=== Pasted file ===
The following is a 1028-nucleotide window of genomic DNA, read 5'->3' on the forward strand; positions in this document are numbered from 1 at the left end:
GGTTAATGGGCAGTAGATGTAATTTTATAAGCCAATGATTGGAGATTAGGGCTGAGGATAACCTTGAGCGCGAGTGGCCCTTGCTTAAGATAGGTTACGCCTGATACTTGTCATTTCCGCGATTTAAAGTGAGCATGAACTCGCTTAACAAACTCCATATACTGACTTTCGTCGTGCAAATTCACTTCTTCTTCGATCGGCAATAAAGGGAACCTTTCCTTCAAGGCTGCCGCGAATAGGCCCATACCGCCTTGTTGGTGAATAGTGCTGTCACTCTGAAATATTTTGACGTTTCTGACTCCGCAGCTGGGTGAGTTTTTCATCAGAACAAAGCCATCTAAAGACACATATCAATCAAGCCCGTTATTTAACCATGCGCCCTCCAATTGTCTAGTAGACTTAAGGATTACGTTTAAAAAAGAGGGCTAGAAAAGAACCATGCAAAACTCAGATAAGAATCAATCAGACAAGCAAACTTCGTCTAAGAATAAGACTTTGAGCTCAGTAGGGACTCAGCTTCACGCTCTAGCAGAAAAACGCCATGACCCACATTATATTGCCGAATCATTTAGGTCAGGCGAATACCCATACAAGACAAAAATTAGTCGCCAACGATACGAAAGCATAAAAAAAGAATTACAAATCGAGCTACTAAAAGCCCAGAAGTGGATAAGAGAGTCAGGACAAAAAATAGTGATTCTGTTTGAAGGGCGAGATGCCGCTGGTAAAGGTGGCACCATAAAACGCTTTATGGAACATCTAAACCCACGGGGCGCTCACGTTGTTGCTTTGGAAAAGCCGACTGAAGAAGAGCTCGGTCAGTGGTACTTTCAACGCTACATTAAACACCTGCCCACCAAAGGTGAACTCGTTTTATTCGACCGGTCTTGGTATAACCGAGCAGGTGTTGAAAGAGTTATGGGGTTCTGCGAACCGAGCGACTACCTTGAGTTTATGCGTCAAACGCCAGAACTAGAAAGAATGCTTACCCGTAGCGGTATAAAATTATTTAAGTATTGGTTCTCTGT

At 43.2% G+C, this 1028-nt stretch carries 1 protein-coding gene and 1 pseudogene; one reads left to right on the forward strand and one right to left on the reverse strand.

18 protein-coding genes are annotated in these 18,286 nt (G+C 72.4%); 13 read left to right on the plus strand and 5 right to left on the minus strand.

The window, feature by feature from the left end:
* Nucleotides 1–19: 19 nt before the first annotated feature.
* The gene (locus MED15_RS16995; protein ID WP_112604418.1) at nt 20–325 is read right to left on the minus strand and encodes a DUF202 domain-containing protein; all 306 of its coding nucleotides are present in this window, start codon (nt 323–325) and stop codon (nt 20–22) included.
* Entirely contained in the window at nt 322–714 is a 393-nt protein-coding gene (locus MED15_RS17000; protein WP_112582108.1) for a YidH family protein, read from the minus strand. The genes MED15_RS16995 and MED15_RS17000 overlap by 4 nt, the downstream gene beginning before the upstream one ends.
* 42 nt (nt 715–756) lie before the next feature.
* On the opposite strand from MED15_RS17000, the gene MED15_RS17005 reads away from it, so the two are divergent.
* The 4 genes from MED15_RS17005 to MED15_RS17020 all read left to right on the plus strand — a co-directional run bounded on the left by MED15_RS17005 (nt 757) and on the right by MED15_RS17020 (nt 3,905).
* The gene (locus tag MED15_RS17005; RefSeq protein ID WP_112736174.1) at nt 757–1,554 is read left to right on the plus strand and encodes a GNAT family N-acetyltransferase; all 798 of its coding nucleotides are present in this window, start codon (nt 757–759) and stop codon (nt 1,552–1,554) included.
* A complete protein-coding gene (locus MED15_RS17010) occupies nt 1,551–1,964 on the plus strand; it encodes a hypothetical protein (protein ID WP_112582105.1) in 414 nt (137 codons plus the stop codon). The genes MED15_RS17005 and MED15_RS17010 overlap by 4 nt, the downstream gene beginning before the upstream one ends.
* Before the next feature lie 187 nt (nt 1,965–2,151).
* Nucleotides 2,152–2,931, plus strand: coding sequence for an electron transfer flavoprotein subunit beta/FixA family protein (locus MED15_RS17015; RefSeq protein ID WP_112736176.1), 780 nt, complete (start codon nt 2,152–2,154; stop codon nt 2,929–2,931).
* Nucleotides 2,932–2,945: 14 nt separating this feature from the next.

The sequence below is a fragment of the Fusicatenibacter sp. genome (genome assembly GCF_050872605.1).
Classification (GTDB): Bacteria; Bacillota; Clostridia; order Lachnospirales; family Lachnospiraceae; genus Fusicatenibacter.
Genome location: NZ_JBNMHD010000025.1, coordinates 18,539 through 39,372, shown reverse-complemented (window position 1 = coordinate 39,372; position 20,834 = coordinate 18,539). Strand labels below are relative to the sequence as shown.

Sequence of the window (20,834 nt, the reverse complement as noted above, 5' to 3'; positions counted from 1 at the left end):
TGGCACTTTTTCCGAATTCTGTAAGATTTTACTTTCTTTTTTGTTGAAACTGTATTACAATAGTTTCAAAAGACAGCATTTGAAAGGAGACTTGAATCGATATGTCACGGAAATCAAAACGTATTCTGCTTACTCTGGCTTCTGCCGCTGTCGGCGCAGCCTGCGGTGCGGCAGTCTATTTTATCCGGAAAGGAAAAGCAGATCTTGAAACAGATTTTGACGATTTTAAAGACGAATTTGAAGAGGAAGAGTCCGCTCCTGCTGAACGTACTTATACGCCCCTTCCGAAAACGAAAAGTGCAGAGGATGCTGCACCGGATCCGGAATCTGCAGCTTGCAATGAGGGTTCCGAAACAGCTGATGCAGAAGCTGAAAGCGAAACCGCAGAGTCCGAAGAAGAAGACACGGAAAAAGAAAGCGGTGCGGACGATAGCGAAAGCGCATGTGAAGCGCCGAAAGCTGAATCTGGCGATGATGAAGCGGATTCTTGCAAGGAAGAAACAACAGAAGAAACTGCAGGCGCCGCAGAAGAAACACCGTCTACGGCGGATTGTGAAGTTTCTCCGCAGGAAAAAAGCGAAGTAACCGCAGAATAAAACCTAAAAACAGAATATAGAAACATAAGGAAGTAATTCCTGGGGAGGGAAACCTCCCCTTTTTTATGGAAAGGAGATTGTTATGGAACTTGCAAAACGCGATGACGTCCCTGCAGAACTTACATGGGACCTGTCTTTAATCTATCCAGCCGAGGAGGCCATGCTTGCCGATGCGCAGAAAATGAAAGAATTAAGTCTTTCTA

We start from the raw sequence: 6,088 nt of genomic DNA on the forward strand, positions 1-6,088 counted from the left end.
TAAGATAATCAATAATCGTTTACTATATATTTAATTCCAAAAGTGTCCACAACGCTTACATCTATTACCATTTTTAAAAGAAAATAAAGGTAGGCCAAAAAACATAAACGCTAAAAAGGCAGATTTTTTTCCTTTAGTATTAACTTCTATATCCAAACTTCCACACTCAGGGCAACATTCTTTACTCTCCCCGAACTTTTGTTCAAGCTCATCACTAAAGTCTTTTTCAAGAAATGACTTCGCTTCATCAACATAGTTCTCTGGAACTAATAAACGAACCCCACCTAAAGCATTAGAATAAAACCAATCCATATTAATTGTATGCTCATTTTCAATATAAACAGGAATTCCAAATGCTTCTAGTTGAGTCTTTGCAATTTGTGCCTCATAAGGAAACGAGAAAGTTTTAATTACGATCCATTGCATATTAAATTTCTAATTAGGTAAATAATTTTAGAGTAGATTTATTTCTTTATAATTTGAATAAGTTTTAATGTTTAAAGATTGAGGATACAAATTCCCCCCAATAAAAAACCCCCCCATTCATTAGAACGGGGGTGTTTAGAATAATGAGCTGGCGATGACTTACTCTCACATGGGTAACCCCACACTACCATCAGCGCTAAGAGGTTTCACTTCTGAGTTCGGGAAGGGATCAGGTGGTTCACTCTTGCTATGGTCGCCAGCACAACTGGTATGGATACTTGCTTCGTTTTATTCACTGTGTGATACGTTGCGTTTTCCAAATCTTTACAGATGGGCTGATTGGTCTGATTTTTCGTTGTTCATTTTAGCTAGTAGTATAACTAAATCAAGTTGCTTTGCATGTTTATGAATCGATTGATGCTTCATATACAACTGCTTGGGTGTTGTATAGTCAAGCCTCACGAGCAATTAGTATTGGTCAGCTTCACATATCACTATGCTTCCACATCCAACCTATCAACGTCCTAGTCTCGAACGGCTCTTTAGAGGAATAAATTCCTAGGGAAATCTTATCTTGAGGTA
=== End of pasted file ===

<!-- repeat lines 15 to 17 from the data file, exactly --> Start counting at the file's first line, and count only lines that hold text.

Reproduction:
* Nucleotides 2,152–2,931, plus strand: coding sequence for an electron transfer flavoprotein subunit beta/FixA family protein (locus MED15_RS17015; RefSeq protein ID WP_112736176.1), 780 nt, complete (start codon nt 2,152–2,154; stop codon nt 2,929–2,931).
* Nucleotides 2,932–2,945: 14 nt separating this feature from the next.

The sequence below is a fragment of the Fusicatenibacter sp. genome (genome assembly GCF_050872605.1).